Spanning the boundaries of information behaviour and practices

The 2018 edition of the ISIC conference organised (in an excellent manner, thank you!) this time at the Jagiellonian University of Krakow offered, as usual, a plenty of interesting ideas to consider.

It is difficult to try to summarise a large number of diverse papers but my sort of a general impression is that this year we had a whole lot of discussion on novel constituents of information behaviours and practices and links between information practices and other practices and activities. Even if context has been in the focus of ISIC from the beginning, it somehow seems that the community has become better in explicating the context in relation to information activities rather than the other way round -- which has been the traditional perspective. Some interesting ideas to consider further were the discussion on information stabilisation and destabilisation by Trine Schreiber, somewhat-less-positivistic modes of engaging with information discussed in several papers and panels but also several methodological questions raised in a number of presentations. As an empirical question, it is hardly surprising that immigrants were researched in several papers. 

It is also apparent that various nods towards the (socio)materiality and diverse socio-spatialities of information practices are becoming more increasingly acknowledged and highlighted in different studies. The question of materiality was obviously very much on the agenda of the second keynote, prof. Paul Dourish who discussed materiality and information systems in his talk (which I missed and had to follow via Twitter). There was a lot of food for thought for the line of research I have explored in the recent papers on human-technology-information interactions, practical authorship and the ecology of information processes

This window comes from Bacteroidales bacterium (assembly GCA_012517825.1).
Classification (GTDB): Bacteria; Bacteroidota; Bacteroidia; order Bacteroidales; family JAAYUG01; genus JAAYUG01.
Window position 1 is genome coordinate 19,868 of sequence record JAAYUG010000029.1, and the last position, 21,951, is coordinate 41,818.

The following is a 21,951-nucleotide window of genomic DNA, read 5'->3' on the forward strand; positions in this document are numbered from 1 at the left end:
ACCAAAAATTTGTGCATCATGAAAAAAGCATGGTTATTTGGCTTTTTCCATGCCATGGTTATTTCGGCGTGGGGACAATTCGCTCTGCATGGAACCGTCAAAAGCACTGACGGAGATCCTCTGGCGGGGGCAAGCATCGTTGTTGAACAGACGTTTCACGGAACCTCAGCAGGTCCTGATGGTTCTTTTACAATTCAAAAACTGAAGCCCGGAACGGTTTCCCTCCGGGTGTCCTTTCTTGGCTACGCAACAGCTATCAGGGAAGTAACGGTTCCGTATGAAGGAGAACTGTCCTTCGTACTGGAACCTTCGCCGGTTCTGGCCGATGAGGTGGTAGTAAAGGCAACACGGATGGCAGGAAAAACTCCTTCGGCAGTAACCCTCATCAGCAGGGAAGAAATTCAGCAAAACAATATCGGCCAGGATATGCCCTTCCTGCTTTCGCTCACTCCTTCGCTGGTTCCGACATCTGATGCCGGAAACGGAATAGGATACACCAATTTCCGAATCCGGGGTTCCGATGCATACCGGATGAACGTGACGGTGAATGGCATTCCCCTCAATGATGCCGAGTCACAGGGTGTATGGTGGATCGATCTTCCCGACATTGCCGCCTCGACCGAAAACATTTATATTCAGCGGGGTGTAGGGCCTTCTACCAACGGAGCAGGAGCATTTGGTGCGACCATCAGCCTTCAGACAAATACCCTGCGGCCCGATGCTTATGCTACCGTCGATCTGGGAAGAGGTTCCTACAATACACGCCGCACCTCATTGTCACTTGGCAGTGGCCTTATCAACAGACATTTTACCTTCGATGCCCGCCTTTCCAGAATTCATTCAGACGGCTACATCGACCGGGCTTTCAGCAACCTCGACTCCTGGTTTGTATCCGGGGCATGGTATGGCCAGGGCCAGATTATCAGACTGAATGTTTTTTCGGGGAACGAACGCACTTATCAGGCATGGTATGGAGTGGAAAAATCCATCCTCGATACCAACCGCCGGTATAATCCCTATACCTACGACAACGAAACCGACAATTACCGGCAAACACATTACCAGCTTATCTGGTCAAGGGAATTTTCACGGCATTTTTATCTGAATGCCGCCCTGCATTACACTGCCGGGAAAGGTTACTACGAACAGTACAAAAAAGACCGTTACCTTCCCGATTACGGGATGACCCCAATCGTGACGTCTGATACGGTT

Our paper reported brief observations of age-group related differences in how people seek clarification and additional information when reading their medical record texts. The study was a collaboration between the DOME Consortium and the HIBA research project

Archaeology and Archaeological Information in the Digital Society shows how the digitization of archaeological information, tools and workflows, and their interplay with both old and new non-digital practices throughout the archaeological information process, affect the outcomes of archaeological work, and in the end, our general understanding of the human past.

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Taking Health Information Behaviour into Account: implications of a neglected element for success- ful implementation of consumer health technologies on older adults (HIBA) is an Academy of Finland funded research project at Åbo Akademi University.

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ARKDIS project maps the implications and opportunities of the digitalisation of information and information work in the domain of archaeology and to develop and evaluate conceptual and practical methods and procedures for enhancing archaeological information work in the digitalised environment.

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